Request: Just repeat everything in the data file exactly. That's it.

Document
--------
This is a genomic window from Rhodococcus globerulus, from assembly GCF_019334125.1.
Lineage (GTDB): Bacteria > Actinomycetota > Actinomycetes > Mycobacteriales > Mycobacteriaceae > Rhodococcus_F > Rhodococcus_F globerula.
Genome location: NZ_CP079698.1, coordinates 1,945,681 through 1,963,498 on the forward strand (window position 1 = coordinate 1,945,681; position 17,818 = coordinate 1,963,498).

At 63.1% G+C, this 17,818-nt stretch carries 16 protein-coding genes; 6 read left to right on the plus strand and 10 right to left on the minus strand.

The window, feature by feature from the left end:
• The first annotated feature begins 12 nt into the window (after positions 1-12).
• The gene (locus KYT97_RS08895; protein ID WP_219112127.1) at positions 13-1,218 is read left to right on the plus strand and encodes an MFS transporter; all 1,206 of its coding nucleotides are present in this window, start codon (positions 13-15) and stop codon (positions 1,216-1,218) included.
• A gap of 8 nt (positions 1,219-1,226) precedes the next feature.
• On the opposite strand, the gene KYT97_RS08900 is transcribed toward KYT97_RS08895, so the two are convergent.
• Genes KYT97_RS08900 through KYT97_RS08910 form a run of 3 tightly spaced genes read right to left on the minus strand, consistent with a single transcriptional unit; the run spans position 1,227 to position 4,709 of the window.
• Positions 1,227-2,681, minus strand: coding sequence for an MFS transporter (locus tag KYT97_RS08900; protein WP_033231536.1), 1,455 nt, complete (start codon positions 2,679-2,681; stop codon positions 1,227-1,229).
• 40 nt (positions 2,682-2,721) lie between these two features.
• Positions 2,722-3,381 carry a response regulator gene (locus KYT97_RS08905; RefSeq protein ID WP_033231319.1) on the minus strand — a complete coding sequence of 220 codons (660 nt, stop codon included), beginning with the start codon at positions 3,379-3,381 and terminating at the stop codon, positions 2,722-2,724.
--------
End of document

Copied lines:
This is a genomic window from Rhodococcus globerulus, from assembly GCF_019334125.1.
Lineage (GTDB): Bacteria > Actinomycetota > Actinomycetes > Mycobacteriales > Mycobacteriaceae > Rhodococcus_F > Rhodococcus_F globerula.
Genome location: NZ_CP079698.1, coordinates 1,945,681 through 1,963,498 on the forward strand (window position 1 = coordinate 1,945,681; position 17,818 = coordinate 1,963,498).

At 63.1% G+C, this 17,818-nt stretch carries 16 protein-coding genes; 6 read left to right on the plus strand and 10 right to left on the minus strand.

The window, feature by feature from the left end:
• The first annotated feature begins 12 nt into the window (after positions 1-12).
• The gene (locus KYT97_RS08895; protein ID WP_219112127.1) at positions 13-1,218 is read left to right on the plus strand and encodes an MFS transporter; all 1,206 of its coding nucleotides are present in this window, start codon (positions 13-15) and stop codon (positions 1,216-1,218) included.
• A gap of 8 nt (positions 1,219-1,226) precedes the next feature.
• On the opposite strand, the gene KYT97_RS08900 is transcribed toward KYT97_RS08895, so the two are convergent.
• Genes KYT97_RS08900 through KYT97_RS08910 form a run of 3 tightly spaced genes read right to left on the minus strand, consistent with a single transcriptional unit; the run spans position 1,227 to position 4,709 of the window.
• Positions 1,227-2,681, minus strand: coding sequence for an MFS transporter (locus tag KYT97_RS08900; protein WP_033231536.1), 1,455 nt, complete (start codon positions 2,679-2,681; stop codon positions 1,227-1,229).
• 40 nt (positions 2,682-2,721) lie between these two features.
• Positions 2,722-3,381 carry a response regulator gene (locus KYT97_RS08905; RefSeq protein ID WP_033231319.1) on the minus strand — a complete coding sequence of 220 codons (660 nt, stop codon included), beginning with the start codon at positions 3,379-3,381 and terminating at the stop codon, positions 2,722-2,724.